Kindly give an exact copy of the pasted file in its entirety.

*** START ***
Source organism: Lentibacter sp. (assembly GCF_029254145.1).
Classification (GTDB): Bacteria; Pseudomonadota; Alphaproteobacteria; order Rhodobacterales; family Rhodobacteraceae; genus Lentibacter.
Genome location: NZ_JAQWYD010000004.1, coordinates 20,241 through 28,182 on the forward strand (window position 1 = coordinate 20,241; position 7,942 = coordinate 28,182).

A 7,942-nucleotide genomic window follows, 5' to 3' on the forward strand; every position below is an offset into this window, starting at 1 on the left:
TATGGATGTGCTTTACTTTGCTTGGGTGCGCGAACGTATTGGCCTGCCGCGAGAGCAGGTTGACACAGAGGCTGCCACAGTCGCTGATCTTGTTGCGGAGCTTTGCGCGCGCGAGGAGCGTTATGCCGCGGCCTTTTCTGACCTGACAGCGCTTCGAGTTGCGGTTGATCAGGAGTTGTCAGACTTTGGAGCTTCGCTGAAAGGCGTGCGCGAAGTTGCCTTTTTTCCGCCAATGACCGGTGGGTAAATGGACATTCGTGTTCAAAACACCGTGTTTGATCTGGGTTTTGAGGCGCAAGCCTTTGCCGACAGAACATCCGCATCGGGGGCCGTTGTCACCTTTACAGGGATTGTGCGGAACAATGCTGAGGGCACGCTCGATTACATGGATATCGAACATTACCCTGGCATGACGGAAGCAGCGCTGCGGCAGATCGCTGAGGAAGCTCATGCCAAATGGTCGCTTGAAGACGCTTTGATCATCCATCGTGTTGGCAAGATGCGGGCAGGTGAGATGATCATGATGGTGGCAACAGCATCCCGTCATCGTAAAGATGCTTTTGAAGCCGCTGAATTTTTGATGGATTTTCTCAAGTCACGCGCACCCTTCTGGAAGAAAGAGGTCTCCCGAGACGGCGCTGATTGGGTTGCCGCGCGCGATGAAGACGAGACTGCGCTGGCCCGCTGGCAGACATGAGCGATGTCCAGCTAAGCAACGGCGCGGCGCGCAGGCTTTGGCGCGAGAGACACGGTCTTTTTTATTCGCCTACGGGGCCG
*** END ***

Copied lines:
Source organism: Lentibacter sp. (assembly GCF_029254145.1).
Classification (GTDB): Bacteria; Pseudomonadota; Alphaproteobacteria; order Rhodobacterales; family Rhodobacteraceae; genus Lentibacter.
Genome location: NZ_JAQWYD010000004.1, coordinates 20,241 through 28,182 on the forward strand (window position 1 = coordinate 20,241; position 7,942 = coordinate 28,182).

A 7,942-nucleotide genomic window follows, 5' to 3' on the forward strand; every position below is an offset into this window, starting at 1 on the left:
TATGGATGTGCTTTACTTTGCTTGGGTGCGCGAACGTATTGGCCTGCCGCGAGAGCAGGTTGACACAGAGGCTGCCACAGTCGCTGATCTTGTTGCGGAGCTTTGCGCGCGCGAGGAGCGTTATGCCGCGGCCTTTTCTGACCTGACAGCGCTTCGAGTTGCGGTTGATCAGGAGTTGTCAGACTTTGGAGCTTCGCTGAAAGGCGTGCGCGAAGTTGCCTTTTTTCCGCCAATGACCGGTGGGTAAATGGACATTCGTGTTCAAAACACCGTGTTTGATCTGGGTTTTGAGGCGCAAGCCTTTGCCGACAGAACATCCGCATCGGGGGCCGTTGTCACCTTTACAGGGATTGTGCGGAACAATGCTGAGGGCACGCTCGATTACATGGATATCGAACATTACCCTGGCATGACGGAAGCAGCGCTGCGGCAGATCGCTGAGGAAGCTCATGCCAAATGGTCGCTTGAAGACGCTTTGATCATCCATCGTGTTGGCAAGATGCGGGCAGGTGAGATGATCATGATGGTGGCAACAGCATCCCGTCATCGTAAAGATGCTTTTGAAGCCGCTGAATTTTTGATGGATTTTCTCAAGTCACGCGCACCCTTCTGGAAGAAAGAGGTCTCCCGAGACGGCGCTGATTGGGTTGCCGCGCGCGATGAAGACGAGACTGCGCTGGCCCGCTGGCAGACATGAGCGATGTCCAGCTAAGCAACGGCGCGGCGCGCAGGCTTTGGCGCGAGAGACACGGTCTTTTTTATTCGCCTACGGGGCCG